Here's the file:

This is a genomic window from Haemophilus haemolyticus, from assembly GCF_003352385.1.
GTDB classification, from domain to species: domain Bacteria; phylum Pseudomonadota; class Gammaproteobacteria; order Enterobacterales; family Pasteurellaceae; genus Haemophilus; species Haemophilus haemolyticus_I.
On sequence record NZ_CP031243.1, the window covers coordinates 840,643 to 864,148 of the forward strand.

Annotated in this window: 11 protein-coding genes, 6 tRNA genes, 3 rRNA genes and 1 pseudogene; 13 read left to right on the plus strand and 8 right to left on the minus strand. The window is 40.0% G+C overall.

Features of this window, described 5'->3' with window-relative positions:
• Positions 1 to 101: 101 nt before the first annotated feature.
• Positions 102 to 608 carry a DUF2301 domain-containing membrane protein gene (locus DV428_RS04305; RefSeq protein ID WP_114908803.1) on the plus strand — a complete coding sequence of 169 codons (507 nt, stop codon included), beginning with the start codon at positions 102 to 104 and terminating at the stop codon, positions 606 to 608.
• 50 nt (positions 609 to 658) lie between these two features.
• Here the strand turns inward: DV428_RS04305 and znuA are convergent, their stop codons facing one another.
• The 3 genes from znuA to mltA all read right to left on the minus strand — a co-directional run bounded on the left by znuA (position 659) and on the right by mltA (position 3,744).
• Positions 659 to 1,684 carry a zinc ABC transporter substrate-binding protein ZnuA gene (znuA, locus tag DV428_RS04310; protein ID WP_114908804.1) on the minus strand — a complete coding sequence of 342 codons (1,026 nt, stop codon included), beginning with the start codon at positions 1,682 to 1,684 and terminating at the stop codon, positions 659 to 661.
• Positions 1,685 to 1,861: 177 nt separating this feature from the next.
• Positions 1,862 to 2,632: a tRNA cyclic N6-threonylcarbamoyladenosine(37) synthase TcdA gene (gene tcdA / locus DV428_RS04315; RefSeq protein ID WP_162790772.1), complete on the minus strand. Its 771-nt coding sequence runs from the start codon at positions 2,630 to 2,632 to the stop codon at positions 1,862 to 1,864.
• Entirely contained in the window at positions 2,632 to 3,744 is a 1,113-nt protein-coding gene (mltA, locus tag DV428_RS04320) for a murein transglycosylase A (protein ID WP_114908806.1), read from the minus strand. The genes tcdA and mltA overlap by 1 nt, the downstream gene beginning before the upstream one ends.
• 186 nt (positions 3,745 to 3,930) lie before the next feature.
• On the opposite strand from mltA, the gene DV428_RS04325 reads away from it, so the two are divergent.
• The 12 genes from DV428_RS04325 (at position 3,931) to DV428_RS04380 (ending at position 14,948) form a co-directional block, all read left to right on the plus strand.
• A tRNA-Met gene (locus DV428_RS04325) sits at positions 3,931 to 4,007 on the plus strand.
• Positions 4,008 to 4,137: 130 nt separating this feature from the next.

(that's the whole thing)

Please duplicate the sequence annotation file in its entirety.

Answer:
This is a genomic window from Haemophilus haemolyticus, from assembly GCF_003352385.1.
GTDB classification, from domain to species: domain Bacteria; phylum Pseudomonadota; class Gammaproteobacteria; order Enterobacterales; family Pasteurellaceae; genus Haemophilus; species Haemophilus haemolyticus_I.
On sequence record NZ_CP031243.1, the window covers coordinates 840,643 to 864,148 of the forward strand.

Annotated in this window: 11 protein-coding genes, 6 tRNA genes, 3 rRNA genes and 1 pseudogene; 13 read left to right on the plus strand and 8 right to left on the minus strand. The window is 40.0% G+C overall.

Features of this window, described 5'->3' with window-relative positions:
• Positions 1 to 101: 101 nt before the first annotated feature.
• Positions 102 to 608 carry a DUF2301 domain-containing membrane protein gene (locus DV428_RS04305; RefSeq protein ID WP_114908803.1) on the plus strand — a complete coding sequence of 169 codons (507 nt, stop codon included), beginning with the start codon at positions 102 to 104 and terminating at the stop codon, positions 606 to 608.
• 50 nt (positions 609 to 658) lie between these two features.
• Here the strand turns inward: DV428_RS04305 and znuA are convergent, their stop codons facing one another.
• The 3 genes from znuA to mltA all read right to left on the minus strand — a co-directional run bounded on the left by znuA (position 659) and on the right by mltA (position 3,744).
• Positions 659 to 1,684 carry a zinc ABC transporter substrate-binding protein ZnuA gene (znuA, locus tag DV428_RS04310; protein ID WP_114908804.1) on the minus strand — a complete coding sequence of 342 codons (1,026 nt, stop codon included), beginning with the start codon at positions 1,682 to 1,684 and terminating at the stop codon, positions 659 to 661.
• Positions 1,685 to 1,861: 177 nt separating this feature from the next.
• Positions 1,862 to 2,632: a tRNA cyclic N6-threonylcarbamoyladenosine(37) synthase TcdA gene (gene tcdA / locus DV428_RS04315; RefSeq protein ID WP_162790772.1), complete on the minus strand. Its 771-nt coding sequence runs from the start codon at positions 2,630 to 2,632 to the stop codon at positions 1,862 to 1,864.
• Entirely contained in the window at positions 2,632 to 3,744 is a 1,113-nt protein-coding gene (mltA, locus tag DV428_RS04320) for a murein transglycosylase A (protein ID WP_114908806.1), read from the minus strand. The genes tcdA and mltA overlap by 1 nt, the downstream gene beginning before the upstream one ends.
• 186 nt (positions 3,745 to 3,930) lie before the next feature.
• On the opposite strand from mltA, the gene DV428_RS04325 reads away from it, so the two are divergent.
• The 12 genes from DV428_RS04325 (at position 3,931) to DV428_RS04380 (ending at position 14,948) form a co-directional block, all read left to right on the plus strand.
• A tRNA-Met gene (locus DV428_RS04325) sits at positions 3,931 to 4,007 on the plus strand.
• Positions 4,008 to 4,137: 130 nt separating this feature from the next.